by Holly Jensen

Benj had to liquidize his food, like a spider. His mother left a pink food processor in the kitchen by the returned–to–sender wedding invitations and the all–natural weight–loss supplements. She also drove him home from the dentist’s, so at least she was good for something. I never got out of the Gardens early, so he didn’t bother asking me. When I got home, he was on the couch, wedged between a pile of torn–up magazines and unsorted recyclables, listing slightly. His face was swollen, and he looked handsome. His head wasn’t normally as fat as his body or as full as his beard, so he looked somewhat evened out. There was a hole in his head or, rather, a new hole. Quite fascinating.

He said, “We’re out of toilet paper.”

“Today was hell. The grapevine’s drawing vinegar flies and the lilies have leaf miners,” I said. “It’s a good thing you can’t eat, because we don’t have any food.”

“Mom put shakes in the fridge.”

“What flavors?”


“Can I have one?”

He just shrugged, then winced, and said, “Oy.” When Benj was in pain, he got Jewier. He tried to slurp cheese out of the can and got orange froth on his beard. Some people said he wasn’t right for me, but as I watched him, I thought, There is nothing in the world wrong with this man. I thought, If only I could express how much I love him.

I told him, “Your beard will keep growing after you die.”

“So you’ve said.”

“I’m pretty sure that’s true.” Even if it wasn’t true for most people, I was certain it was true for Benj, and that his beard would grow on endlessly, curling out of the coffin, weaving through the roots of pine trees. I got us each a shake and tried to think of organic pain relievers and medical help that wouldn’t interfere with his cleanse. I shoved aside my pesticide catalogs from work and sat next to him. I twisted some of his beard between my fingers. I pinched. He spooned strawberry shake into his mouth.

I said, “You still have your shoes on.” I unlaced his sneakers and threw them on top of the stack of newspapers. I slipped off his hoodie, which he sniffed and balled into a pillow.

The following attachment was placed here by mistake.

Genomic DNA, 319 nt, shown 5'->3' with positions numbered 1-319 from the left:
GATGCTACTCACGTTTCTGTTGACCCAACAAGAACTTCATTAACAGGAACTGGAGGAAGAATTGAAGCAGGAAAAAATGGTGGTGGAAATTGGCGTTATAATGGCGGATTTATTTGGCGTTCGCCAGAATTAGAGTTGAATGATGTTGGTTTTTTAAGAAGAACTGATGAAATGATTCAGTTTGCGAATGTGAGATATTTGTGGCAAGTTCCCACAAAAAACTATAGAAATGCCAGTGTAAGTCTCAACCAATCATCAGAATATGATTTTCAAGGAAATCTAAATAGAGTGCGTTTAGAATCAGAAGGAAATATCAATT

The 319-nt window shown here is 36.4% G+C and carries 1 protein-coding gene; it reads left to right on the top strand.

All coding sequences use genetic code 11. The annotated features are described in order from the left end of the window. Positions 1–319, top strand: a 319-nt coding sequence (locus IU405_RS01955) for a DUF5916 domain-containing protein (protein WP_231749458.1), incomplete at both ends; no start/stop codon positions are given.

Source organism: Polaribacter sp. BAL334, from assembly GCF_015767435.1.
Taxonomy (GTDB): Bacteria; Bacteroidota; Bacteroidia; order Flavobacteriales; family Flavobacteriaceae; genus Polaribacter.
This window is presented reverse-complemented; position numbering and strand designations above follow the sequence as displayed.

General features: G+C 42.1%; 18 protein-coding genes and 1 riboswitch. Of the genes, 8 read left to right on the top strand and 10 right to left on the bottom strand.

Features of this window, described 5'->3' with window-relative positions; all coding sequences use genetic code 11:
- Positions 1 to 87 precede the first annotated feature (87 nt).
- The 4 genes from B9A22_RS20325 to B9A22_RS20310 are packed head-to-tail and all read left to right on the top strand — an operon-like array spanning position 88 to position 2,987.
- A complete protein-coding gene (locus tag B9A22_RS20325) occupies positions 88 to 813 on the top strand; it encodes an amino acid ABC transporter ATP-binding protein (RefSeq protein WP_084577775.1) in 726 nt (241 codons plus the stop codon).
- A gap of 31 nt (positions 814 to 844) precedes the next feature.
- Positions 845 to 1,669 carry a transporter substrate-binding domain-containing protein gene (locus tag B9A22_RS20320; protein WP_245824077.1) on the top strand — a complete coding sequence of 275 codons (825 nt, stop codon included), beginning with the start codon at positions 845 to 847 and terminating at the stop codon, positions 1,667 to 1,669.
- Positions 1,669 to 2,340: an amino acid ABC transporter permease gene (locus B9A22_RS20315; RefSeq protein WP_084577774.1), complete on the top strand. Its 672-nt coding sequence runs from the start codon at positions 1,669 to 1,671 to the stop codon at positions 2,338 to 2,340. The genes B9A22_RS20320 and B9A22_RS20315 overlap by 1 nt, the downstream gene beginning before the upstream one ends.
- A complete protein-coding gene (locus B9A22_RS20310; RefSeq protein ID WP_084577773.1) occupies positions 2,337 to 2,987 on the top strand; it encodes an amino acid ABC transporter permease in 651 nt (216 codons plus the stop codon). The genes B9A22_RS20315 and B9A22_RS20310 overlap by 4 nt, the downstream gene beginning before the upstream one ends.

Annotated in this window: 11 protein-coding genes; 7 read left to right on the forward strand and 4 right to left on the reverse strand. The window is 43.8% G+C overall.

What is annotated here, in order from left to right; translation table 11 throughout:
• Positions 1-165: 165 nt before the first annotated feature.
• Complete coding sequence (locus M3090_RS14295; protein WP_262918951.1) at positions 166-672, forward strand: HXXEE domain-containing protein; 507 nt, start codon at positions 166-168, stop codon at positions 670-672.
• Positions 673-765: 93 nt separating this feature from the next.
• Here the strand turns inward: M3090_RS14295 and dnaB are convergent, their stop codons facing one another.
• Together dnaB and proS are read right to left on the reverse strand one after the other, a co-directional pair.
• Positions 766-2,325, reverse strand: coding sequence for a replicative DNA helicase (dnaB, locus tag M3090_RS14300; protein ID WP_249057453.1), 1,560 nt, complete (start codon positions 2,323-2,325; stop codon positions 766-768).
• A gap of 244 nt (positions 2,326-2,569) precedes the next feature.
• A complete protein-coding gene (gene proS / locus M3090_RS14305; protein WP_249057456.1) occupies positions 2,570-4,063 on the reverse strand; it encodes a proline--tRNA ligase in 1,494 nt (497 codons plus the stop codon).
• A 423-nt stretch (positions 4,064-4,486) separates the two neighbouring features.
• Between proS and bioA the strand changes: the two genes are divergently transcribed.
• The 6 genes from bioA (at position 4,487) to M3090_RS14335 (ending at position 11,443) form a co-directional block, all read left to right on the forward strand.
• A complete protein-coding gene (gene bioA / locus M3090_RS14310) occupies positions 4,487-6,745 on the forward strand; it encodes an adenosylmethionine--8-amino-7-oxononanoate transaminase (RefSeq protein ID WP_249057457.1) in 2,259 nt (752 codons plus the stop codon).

“I could try to get you a leech from the Gardens pond,” I said. “Not all leeches suck blood, but even the ones that suck blood are kind about it. They won’t hurt you, if you can believe that.”

“I can’t. And I’m not on a tour, okay?”

“The Indians were the first to use leeches as anticoagulants and anesthetics. Plus, you can pop them off like suction cups. But you’d better be gentle, because if you rip them off, they vomit in your wound. Or maggots. Maggots I could find, no problem.”

“I’m not sure I want to talk about maggots right now,” he said through a wad of gauze. He wanted to talk about moving the wedding out of the Gardens and into a temple, which was not even his idea. It was his mother’s.

“Don’t get hysterical,” I said. “In the long run, none of this matters.”

“In the long run, maggots matter.”

“Can I tell you? That’s true.”

Benj tucked clean gauze into his mouth and put on his headphones. What must have sounded full to him reached my ears tinny and clacking.

He took the bedroom that night. I changed out of my khakis and my hiking boots and pulled the collapsible, outdoor chaise lounge from between the bookcase and the game console. It had gotten so I didn’t mind sleeping on it.

The week before, we’d been shopping for favors, examining shot glasses and bottles of bubbles we could personalize. I was discussing ants with him and said, “I mean, if we could only talk to them.”

And he said, “If only I could talk to you.”

And I said, “I wonder what that means.”

Photo: Holly Jensen
Holly Jensen’s work has appeared or is upcoming in PANK, wtf pwm, and Tilt–a–Whirl. She lives in the Midwest.